Institutes of lower education (edited for length)
Rex Murphy | September 25, 2015 | Last Updated: Sep 26 12:36 PM ET
Who can be considered a highly educated person in today’s world? Well, does he or she have a fairly quick take on references from The Simpsons? Studied The Wire? Is this person fluent with, and grateful for, the pullulating neologisms for gender — does he know his “cis” from his “hetero,” his “two-spirited” from his “intersex”? Au courant on the latest pronouns, such as “ze” and “xe” for him and her, “xem” and “xir” for (I’m guessing) them? her? they? the guy next door? A diploma is his.
Some universities — and, in particularly, some humanities departments — have, over the last few decades, wandered far from the primary purpose of what these institutions were designed for: to teach what is worth knowing; to train the intellect; to acquaint students with, and help them appreciate, the glories of the human mind and its finest achievements (Read also Blessed John Henry Newman's The Idea of the University).
Concomitantly, they have descended into pseudo-studies, become infatuated with low pop culture, become obsessed with faddish social justice issues, turned hypervigilant on their students’ “comfort levels” and are pruriently concerned with sexism narratives, cause politics and “identity” zealotry (Bam!!!). They bear almost no resemblance to the institutions of higher learning — higher in its full applications — that they, at least ideally, have always aspired to be.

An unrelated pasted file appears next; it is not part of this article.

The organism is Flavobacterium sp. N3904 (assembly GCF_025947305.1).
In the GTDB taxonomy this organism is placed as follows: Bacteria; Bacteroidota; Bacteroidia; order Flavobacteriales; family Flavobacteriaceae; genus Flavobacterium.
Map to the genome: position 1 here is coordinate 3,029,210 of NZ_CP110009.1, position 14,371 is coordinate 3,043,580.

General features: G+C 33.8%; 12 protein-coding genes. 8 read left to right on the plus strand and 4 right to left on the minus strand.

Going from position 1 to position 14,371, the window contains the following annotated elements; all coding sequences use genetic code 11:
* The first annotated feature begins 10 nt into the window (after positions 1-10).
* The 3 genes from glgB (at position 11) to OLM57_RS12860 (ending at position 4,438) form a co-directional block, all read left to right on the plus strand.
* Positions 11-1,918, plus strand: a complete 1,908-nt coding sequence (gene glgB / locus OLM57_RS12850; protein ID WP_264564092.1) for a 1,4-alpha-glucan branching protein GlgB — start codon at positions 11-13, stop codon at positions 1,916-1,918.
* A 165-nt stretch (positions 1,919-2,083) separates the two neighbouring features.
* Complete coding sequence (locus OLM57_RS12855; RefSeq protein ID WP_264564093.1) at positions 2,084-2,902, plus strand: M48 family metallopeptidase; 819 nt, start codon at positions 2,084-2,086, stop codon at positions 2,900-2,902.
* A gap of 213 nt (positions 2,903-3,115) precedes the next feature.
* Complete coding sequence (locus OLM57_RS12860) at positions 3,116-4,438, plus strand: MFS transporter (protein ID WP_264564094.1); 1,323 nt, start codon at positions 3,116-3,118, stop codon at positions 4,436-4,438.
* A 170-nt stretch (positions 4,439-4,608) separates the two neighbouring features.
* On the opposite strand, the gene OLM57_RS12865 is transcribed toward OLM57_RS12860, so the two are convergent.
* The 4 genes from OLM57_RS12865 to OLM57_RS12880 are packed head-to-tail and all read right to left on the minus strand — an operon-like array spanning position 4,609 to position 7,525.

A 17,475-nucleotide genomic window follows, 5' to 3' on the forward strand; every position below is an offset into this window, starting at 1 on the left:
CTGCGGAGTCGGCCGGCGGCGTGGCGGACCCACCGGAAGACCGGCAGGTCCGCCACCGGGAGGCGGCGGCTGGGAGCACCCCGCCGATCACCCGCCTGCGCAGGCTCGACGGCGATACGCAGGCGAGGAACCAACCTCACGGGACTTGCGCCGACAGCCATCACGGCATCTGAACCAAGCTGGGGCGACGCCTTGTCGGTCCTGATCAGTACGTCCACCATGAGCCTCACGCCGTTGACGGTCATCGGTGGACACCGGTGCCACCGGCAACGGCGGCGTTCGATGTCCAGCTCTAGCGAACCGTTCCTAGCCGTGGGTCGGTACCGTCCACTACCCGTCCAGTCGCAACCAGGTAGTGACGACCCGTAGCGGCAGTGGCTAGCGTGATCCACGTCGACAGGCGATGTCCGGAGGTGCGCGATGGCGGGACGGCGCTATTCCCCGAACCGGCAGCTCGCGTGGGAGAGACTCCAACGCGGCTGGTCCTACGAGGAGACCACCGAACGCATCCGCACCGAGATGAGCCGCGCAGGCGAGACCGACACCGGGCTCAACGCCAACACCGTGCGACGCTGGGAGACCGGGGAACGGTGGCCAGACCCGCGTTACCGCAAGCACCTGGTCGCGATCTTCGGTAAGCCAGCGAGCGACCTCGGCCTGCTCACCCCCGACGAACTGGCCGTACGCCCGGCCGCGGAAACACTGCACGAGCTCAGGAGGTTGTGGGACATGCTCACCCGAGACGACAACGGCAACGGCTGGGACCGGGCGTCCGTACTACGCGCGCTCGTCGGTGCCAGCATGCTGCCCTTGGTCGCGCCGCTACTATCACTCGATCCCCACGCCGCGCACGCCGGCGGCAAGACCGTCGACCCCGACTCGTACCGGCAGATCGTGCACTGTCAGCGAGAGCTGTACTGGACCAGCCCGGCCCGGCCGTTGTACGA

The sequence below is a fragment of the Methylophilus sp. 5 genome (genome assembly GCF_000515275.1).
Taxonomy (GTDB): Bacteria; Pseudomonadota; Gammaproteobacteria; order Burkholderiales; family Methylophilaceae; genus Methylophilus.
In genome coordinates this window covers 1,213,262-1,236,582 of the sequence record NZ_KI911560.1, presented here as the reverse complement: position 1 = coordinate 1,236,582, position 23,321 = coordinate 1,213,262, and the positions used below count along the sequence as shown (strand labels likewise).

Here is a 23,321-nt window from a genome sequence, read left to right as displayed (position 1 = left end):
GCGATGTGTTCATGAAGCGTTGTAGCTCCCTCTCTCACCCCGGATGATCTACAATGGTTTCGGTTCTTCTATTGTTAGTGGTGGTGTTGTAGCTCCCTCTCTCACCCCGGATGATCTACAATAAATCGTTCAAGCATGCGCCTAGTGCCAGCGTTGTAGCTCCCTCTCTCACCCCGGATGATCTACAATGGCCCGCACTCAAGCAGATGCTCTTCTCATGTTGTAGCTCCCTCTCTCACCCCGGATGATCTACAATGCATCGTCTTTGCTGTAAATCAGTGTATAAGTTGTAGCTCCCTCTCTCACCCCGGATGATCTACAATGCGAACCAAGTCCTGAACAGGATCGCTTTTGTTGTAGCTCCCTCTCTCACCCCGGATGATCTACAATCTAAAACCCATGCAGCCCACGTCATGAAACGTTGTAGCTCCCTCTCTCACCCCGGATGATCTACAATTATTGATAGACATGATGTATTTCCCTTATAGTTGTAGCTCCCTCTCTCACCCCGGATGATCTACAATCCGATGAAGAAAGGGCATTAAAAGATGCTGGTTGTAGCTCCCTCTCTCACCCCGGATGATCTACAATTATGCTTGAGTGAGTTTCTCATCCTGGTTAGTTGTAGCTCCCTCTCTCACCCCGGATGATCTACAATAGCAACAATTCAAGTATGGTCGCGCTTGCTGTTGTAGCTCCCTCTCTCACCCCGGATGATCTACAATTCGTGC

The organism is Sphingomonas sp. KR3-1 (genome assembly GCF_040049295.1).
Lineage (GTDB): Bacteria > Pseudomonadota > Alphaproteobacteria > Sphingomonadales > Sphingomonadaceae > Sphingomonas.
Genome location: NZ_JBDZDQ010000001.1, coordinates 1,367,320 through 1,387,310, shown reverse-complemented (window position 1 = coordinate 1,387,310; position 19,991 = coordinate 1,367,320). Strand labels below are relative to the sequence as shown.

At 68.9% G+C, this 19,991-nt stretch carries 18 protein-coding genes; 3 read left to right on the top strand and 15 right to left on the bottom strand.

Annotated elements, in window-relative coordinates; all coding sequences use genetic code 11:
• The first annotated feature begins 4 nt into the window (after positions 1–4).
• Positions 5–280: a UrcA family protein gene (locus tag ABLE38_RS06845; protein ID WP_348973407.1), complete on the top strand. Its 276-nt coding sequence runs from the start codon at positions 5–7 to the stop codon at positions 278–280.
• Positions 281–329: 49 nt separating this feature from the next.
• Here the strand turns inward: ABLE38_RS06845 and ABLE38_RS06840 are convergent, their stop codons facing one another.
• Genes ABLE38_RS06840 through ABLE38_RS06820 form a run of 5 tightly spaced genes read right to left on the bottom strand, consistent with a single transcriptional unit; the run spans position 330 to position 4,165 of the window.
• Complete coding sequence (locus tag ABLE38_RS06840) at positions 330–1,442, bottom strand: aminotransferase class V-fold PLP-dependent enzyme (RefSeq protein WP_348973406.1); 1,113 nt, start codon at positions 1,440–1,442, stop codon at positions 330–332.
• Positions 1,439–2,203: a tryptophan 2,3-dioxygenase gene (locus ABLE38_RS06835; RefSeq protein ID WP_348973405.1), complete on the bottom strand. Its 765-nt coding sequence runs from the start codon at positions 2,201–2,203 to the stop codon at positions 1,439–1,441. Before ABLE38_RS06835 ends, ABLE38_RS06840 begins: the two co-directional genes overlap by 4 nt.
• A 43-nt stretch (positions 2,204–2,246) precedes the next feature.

Junk in, junk out, is a variation on the computer axiom. Any institution that puts Madonna (or Beyoncé?) and hegemony in the same sentence, never mind in the title of a thesis, has cut the cords on the balloon and is floating off on some vague, directionless journey to nowhere in particular.
I think of that “rape victim” (click HERE for additional information regarding this sensitive and complicated issue) Emma Sulkowicz — a.k.a., the Mattress Bearer — who spent a year carrying a mattress around on her troubled, vacant head at Columbia University — this is Columbia we’re talking about, not some online degree factory — and had her pedestrian efforts accepted as an “art project.” If she had been working on a master’s in furniture removal, perhaps it would make sense. But she was awarded a master’s degree for making an exhibitionistic fool of herself, and a perfect mockery of her university. The administration helped, though: they allowed her to carry the shoddy mattress to her convocation.